• Jeni has a blog, Andrew is a liar.

    by  • 2/8/2009 • science • 7 Comments

    Jeni Barnett opens her ignorant, uninformed, cake hole again with an article MMR and Me;

    I am not a scientist, I would not claim to be a scientist. When tested on the contents of the MMR vaccine I told the truth. I did not have the facts to hand.

    She’s not a scientist, and she didn’t have the facts handy, but she told The Truth when she was asked. Facts apparently have nothing to do with The Truth.

    I find it interesting that the vitriol that comes out of the pro MMR lobby is precisely why Allopathic medicine is struggling. Most of us who seek alternatives allow others their position but often the ‘others’ have a real problem allowing us ours.

    Medicine is struggling? They’re only struggling to understand the willful ignorance and venom that is spat at it. It does get tiring to hear about how science is killing babies and they’re doing it just to make money for Big Pharma… how is that allowing them their position? The lies that the anti-vaxxers tell are shocking and despicable. Science demands real facts, and that is what is so unreasonable?

    Most of the comments seem rather reasonable, likely thanks to the attention of Bad Science more than her regular listeners.

    If members of the medical community – of which, I hasten to add, I am not one – seem vitriolic, I’m not surprised. If I heard you confidently talking nonsense and trashing what I do for a living, without any actual knowledge of what I do, and justifying it simply as ‘opinion’, I’d be livid too. — Robby Elson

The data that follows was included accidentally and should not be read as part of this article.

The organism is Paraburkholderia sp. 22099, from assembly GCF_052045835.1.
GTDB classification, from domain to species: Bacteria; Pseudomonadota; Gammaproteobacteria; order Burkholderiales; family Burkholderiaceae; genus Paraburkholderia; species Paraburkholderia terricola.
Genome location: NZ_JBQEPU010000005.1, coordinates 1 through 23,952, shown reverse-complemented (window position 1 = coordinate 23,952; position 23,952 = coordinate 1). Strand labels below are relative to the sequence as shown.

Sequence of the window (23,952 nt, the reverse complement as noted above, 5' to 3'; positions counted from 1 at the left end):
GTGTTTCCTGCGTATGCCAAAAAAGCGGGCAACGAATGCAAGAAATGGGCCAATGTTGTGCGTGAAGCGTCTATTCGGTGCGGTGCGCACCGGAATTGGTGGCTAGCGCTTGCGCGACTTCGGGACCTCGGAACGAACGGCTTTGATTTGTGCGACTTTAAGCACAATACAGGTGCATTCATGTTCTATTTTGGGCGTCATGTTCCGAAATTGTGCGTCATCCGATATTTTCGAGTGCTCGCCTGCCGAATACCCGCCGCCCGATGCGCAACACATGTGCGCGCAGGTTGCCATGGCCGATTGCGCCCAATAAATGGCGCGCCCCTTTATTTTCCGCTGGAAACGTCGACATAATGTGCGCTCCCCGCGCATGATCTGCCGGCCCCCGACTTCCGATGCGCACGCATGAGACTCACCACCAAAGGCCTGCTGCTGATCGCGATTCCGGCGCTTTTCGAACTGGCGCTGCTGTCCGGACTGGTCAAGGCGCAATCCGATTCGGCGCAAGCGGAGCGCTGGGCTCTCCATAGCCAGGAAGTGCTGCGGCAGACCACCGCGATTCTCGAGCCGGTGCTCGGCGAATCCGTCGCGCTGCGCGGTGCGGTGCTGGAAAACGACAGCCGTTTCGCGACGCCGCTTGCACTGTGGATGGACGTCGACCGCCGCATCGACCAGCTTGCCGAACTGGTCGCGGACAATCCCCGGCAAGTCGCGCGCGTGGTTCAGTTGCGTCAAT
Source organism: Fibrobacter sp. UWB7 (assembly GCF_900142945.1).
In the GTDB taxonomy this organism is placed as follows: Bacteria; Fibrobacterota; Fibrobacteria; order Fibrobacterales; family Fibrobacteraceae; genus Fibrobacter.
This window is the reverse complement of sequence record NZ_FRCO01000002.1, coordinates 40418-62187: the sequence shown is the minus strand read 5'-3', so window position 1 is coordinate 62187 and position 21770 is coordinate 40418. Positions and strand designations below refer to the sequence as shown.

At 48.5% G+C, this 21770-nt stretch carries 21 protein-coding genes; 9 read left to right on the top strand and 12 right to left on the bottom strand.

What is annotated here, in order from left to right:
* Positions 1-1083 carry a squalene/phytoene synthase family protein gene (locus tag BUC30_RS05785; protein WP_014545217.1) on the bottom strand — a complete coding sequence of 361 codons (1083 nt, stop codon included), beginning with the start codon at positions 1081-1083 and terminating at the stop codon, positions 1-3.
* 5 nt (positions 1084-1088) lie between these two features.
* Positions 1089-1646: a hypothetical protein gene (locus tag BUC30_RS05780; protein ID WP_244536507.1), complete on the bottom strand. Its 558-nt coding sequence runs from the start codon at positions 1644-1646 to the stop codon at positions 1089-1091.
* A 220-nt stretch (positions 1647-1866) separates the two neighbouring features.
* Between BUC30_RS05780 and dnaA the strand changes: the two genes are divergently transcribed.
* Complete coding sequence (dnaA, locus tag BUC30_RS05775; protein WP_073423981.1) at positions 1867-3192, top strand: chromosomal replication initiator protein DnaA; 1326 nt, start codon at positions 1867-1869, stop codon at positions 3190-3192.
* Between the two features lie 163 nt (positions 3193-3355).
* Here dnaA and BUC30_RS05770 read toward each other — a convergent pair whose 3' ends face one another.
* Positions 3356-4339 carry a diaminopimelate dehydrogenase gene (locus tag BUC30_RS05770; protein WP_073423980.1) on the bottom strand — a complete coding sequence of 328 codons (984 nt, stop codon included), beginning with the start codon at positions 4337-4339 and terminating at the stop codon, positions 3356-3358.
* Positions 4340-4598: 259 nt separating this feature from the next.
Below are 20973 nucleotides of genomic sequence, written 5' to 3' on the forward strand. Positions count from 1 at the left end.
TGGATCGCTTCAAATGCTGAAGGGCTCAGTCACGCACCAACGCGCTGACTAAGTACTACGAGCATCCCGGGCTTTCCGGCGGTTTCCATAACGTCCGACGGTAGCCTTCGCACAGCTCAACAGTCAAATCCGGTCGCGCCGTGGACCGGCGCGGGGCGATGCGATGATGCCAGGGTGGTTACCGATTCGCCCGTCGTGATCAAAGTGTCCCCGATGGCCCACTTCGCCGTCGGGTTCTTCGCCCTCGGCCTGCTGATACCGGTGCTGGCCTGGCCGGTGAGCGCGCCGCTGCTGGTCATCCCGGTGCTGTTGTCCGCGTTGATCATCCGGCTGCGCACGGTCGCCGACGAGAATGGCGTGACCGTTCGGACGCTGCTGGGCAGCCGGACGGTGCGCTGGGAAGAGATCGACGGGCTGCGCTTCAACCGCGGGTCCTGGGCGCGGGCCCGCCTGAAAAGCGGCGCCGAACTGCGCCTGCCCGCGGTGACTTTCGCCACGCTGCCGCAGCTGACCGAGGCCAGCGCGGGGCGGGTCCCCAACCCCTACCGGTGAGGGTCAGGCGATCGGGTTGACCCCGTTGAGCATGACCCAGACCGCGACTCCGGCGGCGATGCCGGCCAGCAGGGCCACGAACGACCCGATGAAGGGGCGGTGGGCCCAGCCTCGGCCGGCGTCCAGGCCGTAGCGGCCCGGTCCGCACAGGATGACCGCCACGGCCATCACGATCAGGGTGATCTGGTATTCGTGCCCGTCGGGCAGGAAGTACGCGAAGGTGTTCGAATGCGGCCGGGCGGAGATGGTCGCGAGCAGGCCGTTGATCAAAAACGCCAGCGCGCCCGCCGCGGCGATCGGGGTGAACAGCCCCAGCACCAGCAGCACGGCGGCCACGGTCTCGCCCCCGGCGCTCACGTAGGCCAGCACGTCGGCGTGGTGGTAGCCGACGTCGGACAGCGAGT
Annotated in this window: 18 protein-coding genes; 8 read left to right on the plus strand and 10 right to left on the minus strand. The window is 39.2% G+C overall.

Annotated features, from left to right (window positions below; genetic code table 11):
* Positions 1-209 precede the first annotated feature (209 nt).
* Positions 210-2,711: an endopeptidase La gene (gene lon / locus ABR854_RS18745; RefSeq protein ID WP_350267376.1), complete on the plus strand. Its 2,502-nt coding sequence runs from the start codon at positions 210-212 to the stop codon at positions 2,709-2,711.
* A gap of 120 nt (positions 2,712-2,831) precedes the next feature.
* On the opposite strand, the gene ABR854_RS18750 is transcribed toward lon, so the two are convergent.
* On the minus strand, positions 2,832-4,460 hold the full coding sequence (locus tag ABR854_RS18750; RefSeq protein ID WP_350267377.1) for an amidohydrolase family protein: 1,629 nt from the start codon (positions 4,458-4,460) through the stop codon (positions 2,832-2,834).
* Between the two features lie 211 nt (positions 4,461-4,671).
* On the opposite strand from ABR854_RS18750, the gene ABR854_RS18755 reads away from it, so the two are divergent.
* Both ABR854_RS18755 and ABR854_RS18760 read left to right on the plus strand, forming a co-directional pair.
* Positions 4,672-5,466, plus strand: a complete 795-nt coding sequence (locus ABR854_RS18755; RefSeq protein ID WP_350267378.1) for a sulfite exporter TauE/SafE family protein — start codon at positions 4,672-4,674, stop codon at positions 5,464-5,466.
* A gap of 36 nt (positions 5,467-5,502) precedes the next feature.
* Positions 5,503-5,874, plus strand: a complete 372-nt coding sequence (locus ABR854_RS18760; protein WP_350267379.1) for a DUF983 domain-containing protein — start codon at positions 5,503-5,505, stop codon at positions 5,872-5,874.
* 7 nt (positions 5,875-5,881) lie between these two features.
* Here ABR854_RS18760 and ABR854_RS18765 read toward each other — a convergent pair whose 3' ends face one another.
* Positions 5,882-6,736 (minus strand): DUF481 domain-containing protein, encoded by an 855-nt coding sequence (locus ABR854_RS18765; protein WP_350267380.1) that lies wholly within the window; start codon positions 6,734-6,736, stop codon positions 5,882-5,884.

There are a handful of nuts posting comments too, that are just too horrible to believe, including accusing Ben Goldacre of being a shill; that he got a writing award in 2005 from “a Glaxo man.” No link or evidence is presented for that, but I guess gut instinct is just fine.

    Perhaps I should opine on the Clothing Cabal and their profit driven motives for keeping us from the cold in winter. What’s wrong with a little hypothermia, anyway? Haven’t you ever considered the chemicals they use in the manufacture of winter coats and gloves? … It would be a great analogy except for two things: hypothermia and frostbite aren’t contagious and you will be arrested for child endangerment if you let your little ones out of the house in January with only shirtsleeves for clothes. Those are the rather unfortunate differences with the anti-vaccination movement. — kinzuakid

    Oh, and the germ theory denialists show up…

    The measles/MMR propaganda that is hurled at us on a regular basis needs to stop! I would urge parents to start doing their own independent research, not just on MMR but the whole vaccination theory, which is based on the false germ theory and the false antibody theory. — Magda Taylor

    More people confuse the cold virus with measles…

    My daughter is not vaccinated and she is extremely healthy. she is 3 and has rarely ever had a cold for more than 2 days. I made an informed choice and stand by my choice not to vaccinate. — TM